Most of all, I promise to love you, always. I am proud to have you as my wife. I am the luckiest. Let’s grow old disgracefully together.

I could go on and on about the symbolism in our rings, or the adorable toast my 8-year-old stepdaughter surprised me with, but how about we just move on to one more piece of business?

You might have to click that to make it show up in a readable size, but yes, that's an announcement from Publisher's Marketplace about a new book deal. That's the other thing that's been keeping me kinda busy these last couple months, and will continue to do so as I scramble to make my November deadline.

So that's what's new with me. What's new in your life? Please share in the comments! And pass that champagne, will ya?

Thursday, August 28, 2014

Monday, July 28, 2014

Win an awesome necklace and free pubic lice

Last week I told you how I accidentally wrote myself into my new book, Fiancée for Hire.

I figure I've already earned myself some loony bin points for that, so I may as well go all out and start wearing articles of my heroine's clothing. This lacy thong is surprisingly comfortable.

Those of you who've read Fiancée for Hire in the last week know Kelli wears a special necklace bearing a paw print charm and a pearl that belonged to her grandmother. It looks sorta like this:

I just tried to take a picture of myself wearing it and ended up with a series of cleavage shots not suitable for sharing on a blog. Also, note to self: put on a bra to write blog posts.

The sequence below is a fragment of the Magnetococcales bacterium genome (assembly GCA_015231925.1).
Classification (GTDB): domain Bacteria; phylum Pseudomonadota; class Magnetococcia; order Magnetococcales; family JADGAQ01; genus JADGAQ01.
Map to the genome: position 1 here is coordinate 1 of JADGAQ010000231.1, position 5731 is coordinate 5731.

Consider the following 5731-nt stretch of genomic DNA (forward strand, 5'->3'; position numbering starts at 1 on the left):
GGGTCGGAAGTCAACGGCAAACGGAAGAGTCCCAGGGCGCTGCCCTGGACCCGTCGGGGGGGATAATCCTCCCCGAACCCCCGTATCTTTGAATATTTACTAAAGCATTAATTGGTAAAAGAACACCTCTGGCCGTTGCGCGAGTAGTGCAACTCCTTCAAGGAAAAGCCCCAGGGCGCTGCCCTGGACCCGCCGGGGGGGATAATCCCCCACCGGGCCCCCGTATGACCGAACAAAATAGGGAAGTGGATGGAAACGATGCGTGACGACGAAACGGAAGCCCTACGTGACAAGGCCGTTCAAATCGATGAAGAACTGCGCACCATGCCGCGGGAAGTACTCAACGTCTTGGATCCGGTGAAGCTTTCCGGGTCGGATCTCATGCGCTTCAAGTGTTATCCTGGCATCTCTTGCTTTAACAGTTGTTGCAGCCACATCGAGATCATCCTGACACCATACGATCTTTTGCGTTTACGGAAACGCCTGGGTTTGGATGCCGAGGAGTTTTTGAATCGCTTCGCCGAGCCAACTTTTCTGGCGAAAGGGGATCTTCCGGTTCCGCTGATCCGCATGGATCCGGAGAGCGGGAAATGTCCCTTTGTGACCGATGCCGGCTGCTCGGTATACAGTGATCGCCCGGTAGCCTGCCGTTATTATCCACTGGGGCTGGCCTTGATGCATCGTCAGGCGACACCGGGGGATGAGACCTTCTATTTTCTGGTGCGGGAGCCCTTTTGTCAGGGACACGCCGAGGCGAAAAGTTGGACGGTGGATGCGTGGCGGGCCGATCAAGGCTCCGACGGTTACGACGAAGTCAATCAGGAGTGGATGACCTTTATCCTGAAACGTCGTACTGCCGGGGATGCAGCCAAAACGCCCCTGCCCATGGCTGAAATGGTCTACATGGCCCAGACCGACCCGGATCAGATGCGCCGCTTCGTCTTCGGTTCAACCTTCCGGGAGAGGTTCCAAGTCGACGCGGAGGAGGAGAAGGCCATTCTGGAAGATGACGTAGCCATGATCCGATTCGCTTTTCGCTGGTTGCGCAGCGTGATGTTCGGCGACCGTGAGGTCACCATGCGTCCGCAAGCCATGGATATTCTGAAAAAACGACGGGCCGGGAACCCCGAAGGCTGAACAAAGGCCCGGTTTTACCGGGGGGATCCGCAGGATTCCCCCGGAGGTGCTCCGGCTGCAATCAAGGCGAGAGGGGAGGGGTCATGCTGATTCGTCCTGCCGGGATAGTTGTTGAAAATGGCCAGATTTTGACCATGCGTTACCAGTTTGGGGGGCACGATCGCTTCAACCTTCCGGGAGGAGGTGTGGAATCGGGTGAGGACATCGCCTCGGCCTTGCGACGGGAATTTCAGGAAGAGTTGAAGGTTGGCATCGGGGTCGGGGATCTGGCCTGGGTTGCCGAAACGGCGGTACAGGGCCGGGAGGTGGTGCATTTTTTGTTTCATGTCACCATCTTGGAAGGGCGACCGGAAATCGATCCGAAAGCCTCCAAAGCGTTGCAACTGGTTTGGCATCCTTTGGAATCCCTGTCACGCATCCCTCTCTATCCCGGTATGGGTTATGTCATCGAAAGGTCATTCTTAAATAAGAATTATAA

Anyway, Kelli loves her necklace and so do I. We love it so much that we want to give one away to a reader. Here's how you enter to win:

  1. Post in the comments here or email me at tawnafenske at yahoo dot com telling me you purchased Fiancée for Hire. You get one entry for that. I won't make you prove it, but I'm pretty sure the universe will strike you with a raging case of pubic lice if you lie to an author about buying her book.
  2. Leave an honest review of the book on Amazon or Barnes and Noble. You get another entry for doing this. Again, tell me in the comments or send me an email about it. Did I mention the pubic lice?
  3. Are you on Facebook, Twitter, Pinterest, Instagram, or some other social media platform that's too cool for me to know about it? Take to the interwebz and give a shout-out for the book. You get one entry for doing that, but we'll make it two if you include a buy link so lazy people don't have to work too hard to find the book.
Tally up all your entries and tell me about it in the comments or an email. I'll draw a winner on Monday, August 4.

Oh, and if you really want the necklace but don't feel like jumping through all those hoops, the amazing LuLish Design created a handy page where you can just buy the damn thing for $25 with free shipping. Here's a link.

And here's a non-cleavage shot I finally managed to take after putting on a bra and a shirt and holding the camera out instead of shooting straight down at my flesh dumplings. Never let it be said I won't go the extra mile for you guys.

Monday, July 21, 2014

Reason #7806 I probably need therapy

Today is release day for my new book, Fiancée for Hire. It's only 99-cents all week, and can I confess something to you about it? 

I desperately, urgently want this to be my first book to hit the USA Today or New York Times bestseller list.  I've never publicly said that about any of my books for fear of jinxing myself, but I figure I'm turning 40 in a few weeks and this is my chance to put my ultimate birthday fantasy out there in the universe.

So why this book?

Here's where I have to make another confession:

Several months ago, I sent an early draft of Fiancée for Hire to my agent so she could review it before I sent it along to my editor. Amid her notes about assorted typos and character issues was the following paragraph: